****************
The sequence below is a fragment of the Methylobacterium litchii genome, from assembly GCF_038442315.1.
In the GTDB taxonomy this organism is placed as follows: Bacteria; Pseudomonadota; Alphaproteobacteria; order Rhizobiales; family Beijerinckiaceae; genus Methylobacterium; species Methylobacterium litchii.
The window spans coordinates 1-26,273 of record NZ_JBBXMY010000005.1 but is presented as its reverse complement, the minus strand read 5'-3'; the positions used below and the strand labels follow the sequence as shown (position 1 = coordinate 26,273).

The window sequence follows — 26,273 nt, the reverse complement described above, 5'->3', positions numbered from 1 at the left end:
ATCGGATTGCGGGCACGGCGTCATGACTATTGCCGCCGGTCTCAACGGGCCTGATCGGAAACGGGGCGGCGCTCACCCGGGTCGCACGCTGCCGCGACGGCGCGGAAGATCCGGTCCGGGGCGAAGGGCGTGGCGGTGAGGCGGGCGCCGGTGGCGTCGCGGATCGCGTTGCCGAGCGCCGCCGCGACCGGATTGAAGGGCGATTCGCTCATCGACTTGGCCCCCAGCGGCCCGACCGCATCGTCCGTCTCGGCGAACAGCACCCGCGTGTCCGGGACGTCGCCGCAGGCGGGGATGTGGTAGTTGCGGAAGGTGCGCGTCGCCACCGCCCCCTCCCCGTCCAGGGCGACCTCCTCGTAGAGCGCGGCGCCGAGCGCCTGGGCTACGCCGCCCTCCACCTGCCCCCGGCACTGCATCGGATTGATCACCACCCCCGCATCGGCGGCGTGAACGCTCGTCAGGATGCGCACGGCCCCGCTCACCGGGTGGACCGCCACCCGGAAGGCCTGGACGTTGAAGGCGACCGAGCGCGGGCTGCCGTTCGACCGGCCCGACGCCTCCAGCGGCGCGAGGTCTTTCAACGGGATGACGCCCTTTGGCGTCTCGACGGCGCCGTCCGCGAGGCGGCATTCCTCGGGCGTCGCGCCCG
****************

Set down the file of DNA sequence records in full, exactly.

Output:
The sequence below is a fragment of the Methylobacterium litchii genome, from assembly GCF_038442315.1.
In the GTDB taxonomy this organism is placed as follows: Bacteria; Pseudomonadota; Alphaproteobacteria; order Rhizobiales; family Beijerinckiaceae; genus Methylobacterium; species Methylobacterium litchii.
The window spans coordinates 1-26,273 of record NZ_JBBXMY010000005.1 but is presented as its reverse complement, the minus strand read 5'-3'; the positions used below and the strand labels follow the sequence as shown (position 1 = coordinate 26,273).

The window sequence follows — 26,273 nt, the reverse complement described above, 5'->3', positions numbered from 1 at the left end:
ATCGGATTGCGGGCACGGCGTCATGACTATTGCCGCCGGTCTCAACGGGCCTGATCGGAAACGGGGCGGCGCTCACCCGGGTCGCACGCTGCCGCGACGGCGCGGAAGATCCGGTCCGGGGCGAAGGGCGTGGCGGTGAGGCGGGCGCCGGTGGCGTCGCGGATCGCGTTGCCGAGCGCCGCCGCGACCGGATTGAAGGGCGATTCGCTCATCGACTTGGCCCCCAGCGGCCCGACCGCATCGTCCGTCTCGGCGAACAGCACCCGCGTGTCCGGGACGTCGCCGCAGGCGGGGATGTGGTAGTTGCGGAAGGTGCGCGTCGCCACCGCCCCCTCCCCGTCCAGGGCGACCTCCTCGTAGAGCGCGGCGCCGAGCGCCTGGGCTACGCCGCCCTCCACCTGCCCCCGGCACTGCATCGGATTGATCACCACCCCCGCATCGGCGGCGTGAACGCTCGTCAGGATGCGCACGGCCCCGCTCACCGGGTGGACCGCCACCCGGAAGGCCTGGACGTTGAAGGCGACCGAGCGCGGGCTGCCGTTCGACCGGCCCGACGCCTCCAGCGGCGCGAGGTCTTTCAACGGGATGACGCCCTTTGGCGTCTCGACGGCGCCGTCCGCGAGGCGGCATTCCTCGGGCGTCGCGCCCG